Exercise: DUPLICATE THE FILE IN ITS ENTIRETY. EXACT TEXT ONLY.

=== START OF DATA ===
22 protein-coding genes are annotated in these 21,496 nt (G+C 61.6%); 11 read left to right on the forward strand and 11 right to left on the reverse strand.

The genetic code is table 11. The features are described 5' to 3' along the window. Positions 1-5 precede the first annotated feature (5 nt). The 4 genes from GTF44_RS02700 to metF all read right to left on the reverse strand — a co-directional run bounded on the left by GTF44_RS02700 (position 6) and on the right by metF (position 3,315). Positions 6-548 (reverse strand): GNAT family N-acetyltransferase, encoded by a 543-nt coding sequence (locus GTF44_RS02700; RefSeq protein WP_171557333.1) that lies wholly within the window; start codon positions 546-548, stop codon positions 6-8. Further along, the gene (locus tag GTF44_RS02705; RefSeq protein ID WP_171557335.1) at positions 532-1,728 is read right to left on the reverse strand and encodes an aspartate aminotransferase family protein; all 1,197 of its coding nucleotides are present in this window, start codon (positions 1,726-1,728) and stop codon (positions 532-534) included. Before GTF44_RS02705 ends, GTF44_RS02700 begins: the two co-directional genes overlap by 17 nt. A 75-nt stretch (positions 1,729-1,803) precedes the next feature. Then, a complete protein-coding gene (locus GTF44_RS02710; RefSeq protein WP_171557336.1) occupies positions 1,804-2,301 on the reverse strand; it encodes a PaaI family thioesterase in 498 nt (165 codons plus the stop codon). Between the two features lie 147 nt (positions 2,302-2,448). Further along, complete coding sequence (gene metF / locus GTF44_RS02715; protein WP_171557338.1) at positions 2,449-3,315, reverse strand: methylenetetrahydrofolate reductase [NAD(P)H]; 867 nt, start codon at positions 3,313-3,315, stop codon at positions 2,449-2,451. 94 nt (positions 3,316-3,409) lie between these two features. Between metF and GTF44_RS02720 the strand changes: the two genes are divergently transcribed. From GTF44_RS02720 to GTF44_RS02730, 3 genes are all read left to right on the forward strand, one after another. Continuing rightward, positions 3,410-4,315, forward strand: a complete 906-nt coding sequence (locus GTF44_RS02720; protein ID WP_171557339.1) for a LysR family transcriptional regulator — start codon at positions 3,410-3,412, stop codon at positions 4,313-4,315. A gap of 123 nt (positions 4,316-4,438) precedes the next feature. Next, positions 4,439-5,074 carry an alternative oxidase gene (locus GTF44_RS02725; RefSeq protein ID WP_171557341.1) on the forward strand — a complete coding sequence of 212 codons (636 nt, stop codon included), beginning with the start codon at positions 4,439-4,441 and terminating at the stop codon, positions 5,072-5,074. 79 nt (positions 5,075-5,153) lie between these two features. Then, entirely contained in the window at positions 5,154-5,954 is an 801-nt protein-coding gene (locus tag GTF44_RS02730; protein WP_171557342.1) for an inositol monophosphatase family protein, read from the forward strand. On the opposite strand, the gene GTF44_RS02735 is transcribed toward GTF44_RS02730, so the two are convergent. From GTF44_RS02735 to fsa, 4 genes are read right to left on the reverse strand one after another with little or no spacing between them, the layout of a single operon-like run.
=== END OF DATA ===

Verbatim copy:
22 protein-coding genes are annotated in these 21,496 nt (G+C 61.6%); 11 read left to right on the forward strand and 11 right to left on the reverse strand.

The genetic code is table 11. The features are described 5' to 3' along the window. Positions 1-5 precede the first annotated feature (5 nt). The 4 genes from GTF44_RS02700 to metF all read right to left on the reverse strand — a co-directional run bounded on the left by GTF44_RS02700 (position 6) and on the right by metF (position 3,315). Positions 6-548 (reverse strand): GNAT family N-acetyltransferase, encoded by a 543-nt coding sequence (locus GTF44_RS02700; RefSeq protein WP_171557333.1) that lies wholly within the window; start codon positions 546-548, stop codon positions 6-8. Further along, the gene (locus tag GTF44_RS02705; RefSeq protein ID WP_171557335.1) at positions 532-1,728 is read right to left on the reverse strand and encodes an aspartate aminotransferase family protein; all 1,197 of its coding nucleotides are present in this window, start codon (positions 1,726-1,728) and stop codon (positions 532-534) included. Before GTF44_RS02705 ends, GTF44_RS02700 begins: the two co-directional genes overlap by 17 nt. A 75-nt stretch (positions 1,729-1,803) precedes the next feature. Then, a complete protein-coding gene (locus GTF44_RS02710; RefSeq protein WP_171557336.1) occupies positions 1,804-2,301 on the reverse strand; it encodes a PaaI family thioesterase in 498 nt (165 codons plus the stop codon). Between the two features lie 147 nt (positions 2,302-2,448). Further along, complete coding sequence (gene metF / locus GTF44_RS02715; protein WP_171557338.1) at positions 2,449-3,315, reverse strand: methylenetetrahydrofolate reductase [NAD(P)H]; 867 nt, start codon at positions 3,313-3,315, stop codon at positions 2,449-2,451. 94 nt (positions 3,316-3,409) lie between these two features. Between metF and GTF44_RS02720 the strand changes: the two genes are divergently transcribed. From GTF44_RS02720 to GTF44_RS02730, 3 genes are all read left to right on the forward strand, one after another. Continuing rightward, positions 3,410-4,315, forward strand: a complete 906-nt coding sequence (locus GTF44_RS02720; protein ID WP_171557339.1) for a LysR family transcriptional regulator — start codon at positions 3,410-3,412, stop codon at positions 4,313-4,315. A gap of 123 nt (positions 4,316-4,438) precedes the next feature. Next, positions 4,439-5,074 carry an alternative oxidase gene (locus GTF44_RS02725; RefSeq protein ID WP_171557341.1) on the forward strand — a complete coding sequence of 212 codons (636 nt, stop codon included), beginning with the start codon at positions 4,439-4,441 and terminating at the stop codon, positions 5,072-5,074. 79 nt (positions 5,075-5,153) lie between these two features. Then, entirely contained in the window at positions 5,154-5,954 is an 801-nt protein-coding gene (locus tag GTF44_RS02730; protein WP_171557342.1) for an inositol monophosphatase family protein, read from the forward strand. On the opposite strand, the gene GTF44_RS02735 is transcribed toward GTF44_RS02730, so the two are convergent. From GTF44_RS02735 to fsa, 4 genes are read right to left on the reverse strand one after another with little or no spacing between them, the layout of a single operon-like run.